Project Belgrade, User Stories - Steven

Project Belgrade, User Stories - Jo

Project Belgrade, User Stories - Katrine


Use Cases

The Internet has reached almost every aspect of the modern society. Yet many people, even in the developed world, are still not connected to it. More than 34 million Americans have no access to the Internet. Around 9 million people do not have access to fixed broadband in the UK, which is around 15% of the UK population. One of the most common reasons for not having the Internet access is the limited coverage and connectivity in rural areas. A recent Microsoft initiative in the US (Connecting Rural America to New Opportunities) is focusing on these issues.

Also, many of the unconnected people live in developed, urban areas. They may have a low credit rating, might not be not digitally literate, or cannot afford or are not aware of the benefits of having Internet connectivity. Around one-third of government supported social housing residents in the UK do not have a fixed broadband connection. They often use expensive and limited pay-as-you-go mobile subscriptions and are afraid to use them too much because of the extra charges they may incur. For the same reason, very few of them use the Internet on a larger screen (a table or a laptop), which prevents them to taking part in many useful online activities, such as online training and preparing job applications.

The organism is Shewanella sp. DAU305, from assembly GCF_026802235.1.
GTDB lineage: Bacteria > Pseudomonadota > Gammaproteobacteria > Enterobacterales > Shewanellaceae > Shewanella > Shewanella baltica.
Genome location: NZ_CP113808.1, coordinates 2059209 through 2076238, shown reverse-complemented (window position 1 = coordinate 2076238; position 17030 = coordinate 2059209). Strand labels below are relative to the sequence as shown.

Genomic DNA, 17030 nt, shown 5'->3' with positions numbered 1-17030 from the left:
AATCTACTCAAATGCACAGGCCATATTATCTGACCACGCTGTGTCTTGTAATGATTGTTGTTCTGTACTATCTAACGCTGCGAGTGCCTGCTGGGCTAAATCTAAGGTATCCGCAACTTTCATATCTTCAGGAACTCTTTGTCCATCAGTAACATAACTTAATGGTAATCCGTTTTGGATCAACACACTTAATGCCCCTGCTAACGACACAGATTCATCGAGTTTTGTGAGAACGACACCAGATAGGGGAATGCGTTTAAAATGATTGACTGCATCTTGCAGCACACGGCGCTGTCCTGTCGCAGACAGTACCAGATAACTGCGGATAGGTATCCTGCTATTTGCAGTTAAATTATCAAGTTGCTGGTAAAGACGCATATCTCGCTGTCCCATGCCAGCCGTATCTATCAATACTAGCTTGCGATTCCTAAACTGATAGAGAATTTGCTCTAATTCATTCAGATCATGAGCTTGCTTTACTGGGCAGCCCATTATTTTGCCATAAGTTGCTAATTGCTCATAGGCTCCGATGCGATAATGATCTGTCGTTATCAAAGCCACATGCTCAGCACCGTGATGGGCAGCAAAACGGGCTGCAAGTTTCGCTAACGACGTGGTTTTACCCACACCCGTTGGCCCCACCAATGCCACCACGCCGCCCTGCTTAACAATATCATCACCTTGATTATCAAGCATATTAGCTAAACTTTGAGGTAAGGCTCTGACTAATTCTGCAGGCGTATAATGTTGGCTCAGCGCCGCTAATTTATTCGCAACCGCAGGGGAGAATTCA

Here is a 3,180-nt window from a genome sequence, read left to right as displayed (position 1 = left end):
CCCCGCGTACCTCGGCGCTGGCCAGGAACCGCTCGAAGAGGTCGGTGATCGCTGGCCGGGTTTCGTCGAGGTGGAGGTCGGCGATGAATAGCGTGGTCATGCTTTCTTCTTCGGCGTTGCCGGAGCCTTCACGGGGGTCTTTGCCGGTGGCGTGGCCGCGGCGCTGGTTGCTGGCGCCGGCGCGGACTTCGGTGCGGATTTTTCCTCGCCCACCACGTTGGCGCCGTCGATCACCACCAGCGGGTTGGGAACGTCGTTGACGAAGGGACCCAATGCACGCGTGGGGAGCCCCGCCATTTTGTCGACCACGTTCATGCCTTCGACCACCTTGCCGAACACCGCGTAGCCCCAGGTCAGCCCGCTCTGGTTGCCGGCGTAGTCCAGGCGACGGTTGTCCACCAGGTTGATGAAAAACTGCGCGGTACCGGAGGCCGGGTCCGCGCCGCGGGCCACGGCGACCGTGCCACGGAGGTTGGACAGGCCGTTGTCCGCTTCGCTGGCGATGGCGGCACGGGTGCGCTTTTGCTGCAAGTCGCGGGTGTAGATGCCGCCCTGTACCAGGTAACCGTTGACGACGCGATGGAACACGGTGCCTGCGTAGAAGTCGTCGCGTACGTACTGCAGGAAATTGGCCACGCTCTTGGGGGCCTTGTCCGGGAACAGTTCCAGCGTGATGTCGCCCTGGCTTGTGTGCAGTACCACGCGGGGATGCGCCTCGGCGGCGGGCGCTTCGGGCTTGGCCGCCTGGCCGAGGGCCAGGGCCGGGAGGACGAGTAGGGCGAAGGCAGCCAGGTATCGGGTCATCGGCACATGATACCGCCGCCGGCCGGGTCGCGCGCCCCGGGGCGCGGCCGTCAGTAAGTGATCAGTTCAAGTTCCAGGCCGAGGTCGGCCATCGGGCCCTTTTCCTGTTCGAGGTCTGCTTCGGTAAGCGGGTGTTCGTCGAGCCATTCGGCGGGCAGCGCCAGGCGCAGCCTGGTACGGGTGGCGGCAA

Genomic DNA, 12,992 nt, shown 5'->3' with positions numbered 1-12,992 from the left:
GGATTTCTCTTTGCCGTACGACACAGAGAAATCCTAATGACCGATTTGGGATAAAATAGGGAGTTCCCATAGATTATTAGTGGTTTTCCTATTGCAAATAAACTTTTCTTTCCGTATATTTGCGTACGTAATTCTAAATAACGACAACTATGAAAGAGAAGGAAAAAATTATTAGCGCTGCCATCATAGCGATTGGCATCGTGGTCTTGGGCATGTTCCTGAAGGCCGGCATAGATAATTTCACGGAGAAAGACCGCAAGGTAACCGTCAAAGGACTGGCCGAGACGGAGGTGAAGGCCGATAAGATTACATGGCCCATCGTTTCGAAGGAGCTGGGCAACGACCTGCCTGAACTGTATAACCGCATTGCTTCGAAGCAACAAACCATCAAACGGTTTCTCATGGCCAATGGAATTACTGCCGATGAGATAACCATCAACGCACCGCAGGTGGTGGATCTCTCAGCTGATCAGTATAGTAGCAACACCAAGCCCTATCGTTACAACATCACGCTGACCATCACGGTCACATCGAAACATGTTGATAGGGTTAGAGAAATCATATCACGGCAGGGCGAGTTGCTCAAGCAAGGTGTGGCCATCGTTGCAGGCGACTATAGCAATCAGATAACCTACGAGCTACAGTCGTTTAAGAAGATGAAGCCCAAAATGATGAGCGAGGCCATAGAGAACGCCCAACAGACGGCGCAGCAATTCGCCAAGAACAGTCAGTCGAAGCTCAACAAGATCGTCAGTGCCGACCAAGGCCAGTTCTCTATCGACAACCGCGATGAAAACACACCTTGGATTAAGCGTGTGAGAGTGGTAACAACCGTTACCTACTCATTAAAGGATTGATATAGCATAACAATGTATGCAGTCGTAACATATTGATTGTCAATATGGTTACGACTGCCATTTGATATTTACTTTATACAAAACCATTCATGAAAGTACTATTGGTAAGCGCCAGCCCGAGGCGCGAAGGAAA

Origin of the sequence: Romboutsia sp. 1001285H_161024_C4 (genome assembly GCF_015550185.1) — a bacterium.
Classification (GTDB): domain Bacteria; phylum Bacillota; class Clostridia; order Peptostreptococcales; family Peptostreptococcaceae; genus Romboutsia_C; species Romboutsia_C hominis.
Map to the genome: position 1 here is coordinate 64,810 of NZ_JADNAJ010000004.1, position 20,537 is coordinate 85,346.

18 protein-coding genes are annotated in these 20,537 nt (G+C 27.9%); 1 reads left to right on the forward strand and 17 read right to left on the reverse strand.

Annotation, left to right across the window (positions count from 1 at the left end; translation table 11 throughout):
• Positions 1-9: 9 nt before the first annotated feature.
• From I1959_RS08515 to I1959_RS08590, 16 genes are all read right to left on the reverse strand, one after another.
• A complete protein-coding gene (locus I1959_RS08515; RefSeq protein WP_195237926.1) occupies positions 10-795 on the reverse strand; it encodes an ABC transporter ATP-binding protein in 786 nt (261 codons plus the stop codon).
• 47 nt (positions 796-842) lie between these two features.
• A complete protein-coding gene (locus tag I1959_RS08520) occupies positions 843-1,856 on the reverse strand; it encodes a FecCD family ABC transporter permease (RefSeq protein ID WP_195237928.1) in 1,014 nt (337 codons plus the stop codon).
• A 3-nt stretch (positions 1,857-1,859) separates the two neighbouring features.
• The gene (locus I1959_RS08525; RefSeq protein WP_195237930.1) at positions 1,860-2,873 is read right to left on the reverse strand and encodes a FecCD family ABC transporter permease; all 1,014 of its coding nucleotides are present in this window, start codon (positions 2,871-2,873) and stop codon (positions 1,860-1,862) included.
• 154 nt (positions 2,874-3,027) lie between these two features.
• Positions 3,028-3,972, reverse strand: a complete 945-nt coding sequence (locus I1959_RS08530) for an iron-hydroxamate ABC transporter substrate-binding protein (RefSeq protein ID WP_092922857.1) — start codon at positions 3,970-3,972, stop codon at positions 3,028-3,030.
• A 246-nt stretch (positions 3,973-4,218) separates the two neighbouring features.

Equally, long-range, high-bandwidth connectivity may be an opportunity for novel IoT scenarios. Some high-bandwidth scenarios, such as smart cities, video analytics or robot navigation, cannot be supported by narrow-band IoT technologies (because of excessive bandwidth), Wi-Fi (because of limited range) or conventional cellular network (because of high cost).


Setup Description

In our setup we used the following hardware and software:

  • Novatel 6620 MiFi
  • IP Access E40 small cell on B13 with Shireen pico cell amplifier and Amphenol panel antenna
    (FDD 5MHz LTE MIMO 2×2, 36dBm EIRP downlink, 23dBm uplink)
  • Microsoft Research PAWS and TCPS1 client
  • OpenEPC 7.0 with customized TCP S1AP interface
  • Nominet TVWS database



We would like to acknowledge several individuals and institutions: James Lewis and CHS Group, Cambridge City Council, Nominet, Core Network Dynamics, IP Access, Cambridge Future Business Centre. This project wouldn’t have been possible without their help.



Interns and Visitors

  • Portrait of Ghufran Baig

    Ghufran Baig

    Intern, Summer 2015, 2017

    University of Texas at Austin

  • Portrait of Binh Nguyen

    Binh Nguyen

    Intern, Summer 2016

    University of Utah